THIS SNOWPACK SUMMARY EXPIRED ON February 7, 2021 @ 8:31 am
Snowpack Summary published on February 5, 2021 @ 8:31 am
Issued by Jason Mozol - Bridgeport Avalanche Center

bottom line:

Reactive wind slabs exist on nearly all aspects and are especially well formed on N-E aspects and in protected, concave terrain from extreme winds on Tues/Wed. If deep slabs are to be triggered it would most likely occur in shallow areas of the snowpack, such as lower elevations, near rocks, near trees or convex rolls, and be large to very large in size.

Avalanche Character 1: Wind Slab
Wind Slab avalanches release naturally during wind events and can be triggered for up to a week after a wind event. They form in lee and cross-loaded terrain features. Avoid them by sticking to wind sheltered or wind scoured areas.

We observed numerous crowns from avalanches that released during extreme wind Tuesday and Wednesday. These new wind slabs exist alongside older slabs that formed during last week’s storm and may be encountered on nearly any aspect. These wind slabs are reactive to a human trigger and vary in thickness from a few inches to many feet resulting in small to large avalanches.

Avalanche Character 2: Deep Slab
Deep Slab avalanches are destructive and deadly events that can release months after the weak layer was buried. They are scarce compared to Storm or Wind Slab avalanches. Their cycles include fewer avalanches and occur over a larger region. You can triggered them from well down in the avalanche path, and after dozens of tracks have crossed the slope. Avoid the terrain identified in the forecast and give yourself a wide safety buffer to address the uncertainty.

Last week’s storm buried a weak layer of facets on W-N-E aspects deep in the snowpack. Areas where the snowpack is thinner, such as lower elevations, near rocks, near trees or convex rolls are places that are more likely to trigger this problem. The best defense is to stick to low angle slopes below 30 degrees that aren't connected to steeper terrain. If venturing into avalanche terrain, evaluate travel routes carefully and identify locations where the snowpack may be thinner.

Snowpack Discussion

After the dump of snow last week and extreme winds this week it appears we are headed for a period of calmer weather. In the aftermath of those events, we are left tracking both a deep slab and a wind slab problem. Small, wet snow avalanches can be expected on sun exposed slopes. 


We continue to track the weak layer of facets at the ground that create the deep slab problem. Our concern has been that they may become overloaded through storm snow or wind transported snow and fail. So far, only sporadic evidence has given indications of that being the case as the weak snow has been buried so deep it is challenging to trigger. Still, that layer lurks at the bottom and may be triggered in shallower spots in the snowpack. We are still building an understanding of this layer and more information needs to be gathered about how reactive it is in shallow areas of the snowpack.  


Extreme winds blew from the S-SW on Tuesday and Wednesday, scouring ridges and leaving wind slabs on N-E aspects. From previous wind events from other directions, there remains the possibility of encountering wind slabs on other aspects. In a snowpit dug near Leavitt Lake we observed small, 2cm, wind slabs forming on top of feet of wind compacted snow. Typically, sheltered terrain and treed slopes can be utilized to avoid this problem but strong winds have had a weaker but still noticeable effect there too.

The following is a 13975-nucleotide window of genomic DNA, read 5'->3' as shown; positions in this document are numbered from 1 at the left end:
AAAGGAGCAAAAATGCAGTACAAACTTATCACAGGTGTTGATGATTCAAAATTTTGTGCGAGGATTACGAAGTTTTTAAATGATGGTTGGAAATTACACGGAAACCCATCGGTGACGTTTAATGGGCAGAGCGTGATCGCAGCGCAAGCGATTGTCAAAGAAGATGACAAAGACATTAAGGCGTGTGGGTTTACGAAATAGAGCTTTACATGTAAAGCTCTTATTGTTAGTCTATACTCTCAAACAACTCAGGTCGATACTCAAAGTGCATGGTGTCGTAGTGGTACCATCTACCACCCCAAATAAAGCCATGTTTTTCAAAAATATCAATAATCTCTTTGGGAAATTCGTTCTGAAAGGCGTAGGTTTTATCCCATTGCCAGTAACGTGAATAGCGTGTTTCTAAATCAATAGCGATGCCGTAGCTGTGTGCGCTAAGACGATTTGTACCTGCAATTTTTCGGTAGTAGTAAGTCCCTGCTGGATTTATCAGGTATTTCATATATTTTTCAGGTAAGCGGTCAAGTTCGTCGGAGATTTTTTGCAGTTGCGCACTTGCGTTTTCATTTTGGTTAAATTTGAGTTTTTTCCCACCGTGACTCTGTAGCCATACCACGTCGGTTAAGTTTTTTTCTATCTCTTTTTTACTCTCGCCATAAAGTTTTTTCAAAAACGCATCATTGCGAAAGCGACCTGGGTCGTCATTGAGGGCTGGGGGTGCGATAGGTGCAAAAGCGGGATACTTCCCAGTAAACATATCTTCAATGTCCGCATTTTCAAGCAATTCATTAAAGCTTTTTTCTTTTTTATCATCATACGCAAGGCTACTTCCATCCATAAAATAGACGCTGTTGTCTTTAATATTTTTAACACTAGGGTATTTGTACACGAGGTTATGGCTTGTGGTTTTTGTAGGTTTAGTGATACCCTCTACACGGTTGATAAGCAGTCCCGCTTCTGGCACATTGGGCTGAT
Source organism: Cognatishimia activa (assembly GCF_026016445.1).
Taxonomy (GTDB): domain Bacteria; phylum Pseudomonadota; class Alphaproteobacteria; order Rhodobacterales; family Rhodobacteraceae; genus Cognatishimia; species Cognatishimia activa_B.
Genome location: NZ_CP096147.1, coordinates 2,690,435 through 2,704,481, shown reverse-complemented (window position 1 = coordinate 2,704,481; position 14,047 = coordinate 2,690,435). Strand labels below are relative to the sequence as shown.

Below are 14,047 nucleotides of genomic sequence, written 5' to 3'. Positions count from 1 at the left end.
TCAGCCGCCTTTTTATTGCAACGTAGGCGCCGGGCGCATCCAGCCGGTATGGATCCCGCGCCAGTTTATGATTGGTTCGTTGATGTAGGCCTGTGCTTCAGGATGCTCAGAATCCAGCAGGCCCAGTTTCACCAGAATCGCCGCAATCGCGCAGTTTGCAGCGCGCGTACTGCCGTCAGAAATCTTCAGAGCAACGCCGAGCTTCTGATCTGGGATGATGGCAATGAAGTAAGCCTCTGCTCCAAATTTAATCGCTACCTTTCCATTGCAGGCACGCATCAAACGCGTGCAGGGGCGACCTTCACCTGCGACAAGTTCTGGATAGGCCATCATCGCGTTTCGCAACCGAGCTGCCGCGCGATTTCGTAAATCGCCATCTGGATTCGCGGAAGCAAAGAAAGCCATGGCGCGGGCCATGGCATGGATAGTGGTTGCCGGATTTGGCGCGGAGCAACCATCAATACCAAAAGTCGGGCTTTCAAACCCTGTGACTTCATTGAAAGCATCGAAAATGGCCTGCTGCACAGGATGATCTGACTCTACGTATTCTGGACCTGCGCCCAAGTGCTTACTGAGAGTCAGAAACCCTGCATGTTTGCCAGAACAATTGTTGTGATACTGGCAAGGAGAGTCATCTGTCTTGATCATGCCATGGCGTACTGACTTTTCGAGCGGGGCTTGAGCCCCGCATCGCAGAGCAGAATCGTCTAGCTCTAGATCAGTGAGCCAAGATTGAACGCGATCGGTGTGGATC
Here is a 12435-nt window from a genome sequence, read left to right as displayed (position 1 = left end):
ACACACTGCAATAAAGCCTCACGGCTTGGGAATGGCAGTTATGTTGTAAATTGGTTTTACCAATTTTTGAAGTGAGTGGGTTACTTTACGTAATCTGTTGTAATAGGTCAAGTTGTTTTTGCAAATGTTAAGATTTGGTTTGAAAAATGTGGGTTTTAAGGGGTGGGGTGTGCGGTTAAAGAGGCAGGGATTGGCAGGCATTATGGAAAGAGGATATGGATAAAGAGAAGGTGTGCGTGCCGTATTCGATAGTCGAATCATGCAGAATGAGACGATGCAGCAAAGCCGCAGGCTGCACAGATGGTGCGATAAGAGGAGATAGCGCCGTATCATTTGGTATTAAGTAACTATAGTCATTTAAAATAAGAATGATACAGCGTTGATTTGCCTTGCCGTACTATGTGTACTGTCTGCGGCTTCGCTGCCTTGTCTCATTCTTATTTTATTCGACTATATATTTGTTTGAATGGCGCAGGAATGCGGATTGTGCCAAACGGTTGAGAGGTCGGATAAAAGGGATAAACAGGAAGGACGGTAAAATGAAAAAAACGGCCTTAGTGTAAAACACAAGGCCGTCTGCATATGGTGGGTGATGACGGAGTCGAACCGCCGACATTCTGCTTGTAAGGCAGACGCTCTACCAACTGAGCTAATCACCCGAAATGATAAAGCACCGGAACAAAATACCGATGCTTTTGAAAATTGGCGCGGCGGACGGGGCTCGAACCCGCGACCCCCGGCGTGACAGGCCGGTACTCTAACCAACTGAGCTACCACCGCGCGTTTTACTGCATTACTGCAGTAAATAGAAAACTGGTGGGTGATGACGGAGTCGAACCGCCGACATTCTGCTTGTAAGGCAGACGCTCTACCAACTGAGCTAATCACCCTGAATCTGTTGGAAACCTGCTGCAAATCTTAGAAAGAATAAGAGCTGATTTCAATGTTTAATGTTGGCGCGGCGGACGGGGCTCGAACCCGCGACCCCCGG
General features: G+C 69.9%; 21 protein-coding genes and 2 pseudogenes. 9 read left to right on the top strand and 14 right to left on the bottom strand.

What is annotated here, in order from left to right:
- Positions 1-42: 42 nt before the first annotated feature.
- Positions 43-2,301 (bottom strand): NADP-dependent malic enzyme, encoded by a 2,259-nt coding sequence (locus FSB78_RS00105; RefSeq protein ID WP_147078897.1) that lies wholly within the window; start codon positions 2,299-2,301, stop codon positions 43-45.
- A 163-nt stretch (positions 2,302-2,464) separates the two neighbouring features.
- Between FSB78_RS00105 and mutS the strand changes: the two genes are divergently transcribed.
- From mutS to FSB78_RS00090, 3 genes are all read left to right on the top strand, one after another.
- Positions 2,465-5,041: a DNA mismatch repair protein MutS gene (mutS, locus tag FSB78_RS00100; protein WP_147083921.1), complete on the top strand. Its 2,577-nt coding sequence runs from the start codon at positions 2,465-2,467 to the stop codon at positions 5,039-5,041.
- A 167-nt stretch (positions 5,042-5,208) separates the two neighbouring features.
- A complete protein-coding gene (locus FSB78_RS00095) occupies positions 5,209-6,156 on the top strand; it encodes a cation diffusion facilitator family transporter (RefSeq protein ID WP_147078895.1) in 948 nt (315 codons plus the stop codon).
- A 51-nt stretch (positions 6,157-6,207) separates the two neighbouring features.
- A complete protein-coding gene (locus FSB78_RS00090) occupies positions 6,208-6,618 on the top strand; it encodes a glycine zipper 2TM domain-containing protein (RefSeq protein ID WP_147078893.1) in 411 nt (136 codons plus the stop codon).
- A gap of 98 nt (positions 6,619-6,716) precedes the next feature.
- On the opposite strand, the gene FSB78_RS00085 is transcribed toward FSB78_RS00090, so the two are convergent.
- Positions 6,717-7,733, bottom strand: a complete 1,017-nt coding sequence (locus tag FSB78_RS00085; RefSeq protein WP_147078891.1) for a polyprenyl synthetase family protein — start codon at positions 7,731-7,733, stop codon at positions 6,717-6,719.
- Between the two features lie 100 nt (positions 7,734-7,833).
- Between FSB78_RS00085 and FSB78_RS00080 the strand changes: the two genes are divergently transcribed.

recent observations

Crowns from previous avalanching during last week’s storm and this week’s wind event have been observed throughout the forecast area. 


Faceted snow continues to exist below the storm and wind transported snow from throughout the last week.


Wind affected snow has been observed throughout the area. This formed wind board and bare ground in scoured areas and drifts and wind slabs in protected, leeward areas.

CURRENT CONDITIONS Weather observations from Sonora Pass
0600 temperature: 36 deg. F.
Max. temperature in the last 24 hours: 39 deg. F.
Average wind direction during the last 24 hours: S
Average wind speed during the last 24 hours: 5 mph
Maximum wind gust in the last 24 hours: 18 mph
New snowfall in the last 24 hours: 0 inches
Total snow depth: 89 inches

Warmer daytime temperatures will pair with seasonably cooler nights below freezing. Winds will be breezy from the north with gusty conditions in the mountains. Skies will be clear with no precipitation. After the dramatic storm the last week of January and this week’s extreme wind event, a return to stable weather conditions with clear skies and gradual warming is a welcome change.

Two-Day Mountain Weather Forecast Produced in partnership with the Reno NWS
For 8000 ft. to 10000 ft.
  Friday Friday Night Saturday
Weather: Sunny Clear Suny
Temperatures: 37-45 deg. F. 21-27 deg. F. 40-48 deg. F.
Wind direction: E-NE N-NE NW
Wind speed: 10-20 mph, gusts to 35mph 10-20 mph, gusts to 40mph 15mph, gusts to 30mph
Expected snowfall: 0 in. 0 in. 0 in.
For above 10000 ft.
  Friday Friday Night Saturday
Weather: Sunny Clear Sunny
Temperatures: 31-37 deg. F. 19-25 deg. F. 33-39 deg. F.
Wind direction: N-NE NW NW
Wind speed: 25-40mph, gusting to 70mph 15-30mph gusting to 70mph 15-25mph, gusting to 35
Expected snowfall: 0 in. 0 in. 0 in.

This snowpack summary applies only to backcountry areas in the Bridgeport Winter Recreation Area. Click here for a map of the area. This snowpack summary describes general avalanche conditions and local variations always occur. This snowpack summary expires in 48 hours unless otherwise noted. The information in this snowpack summary is provided by the USDA Forest Service who is solely responsible for its content.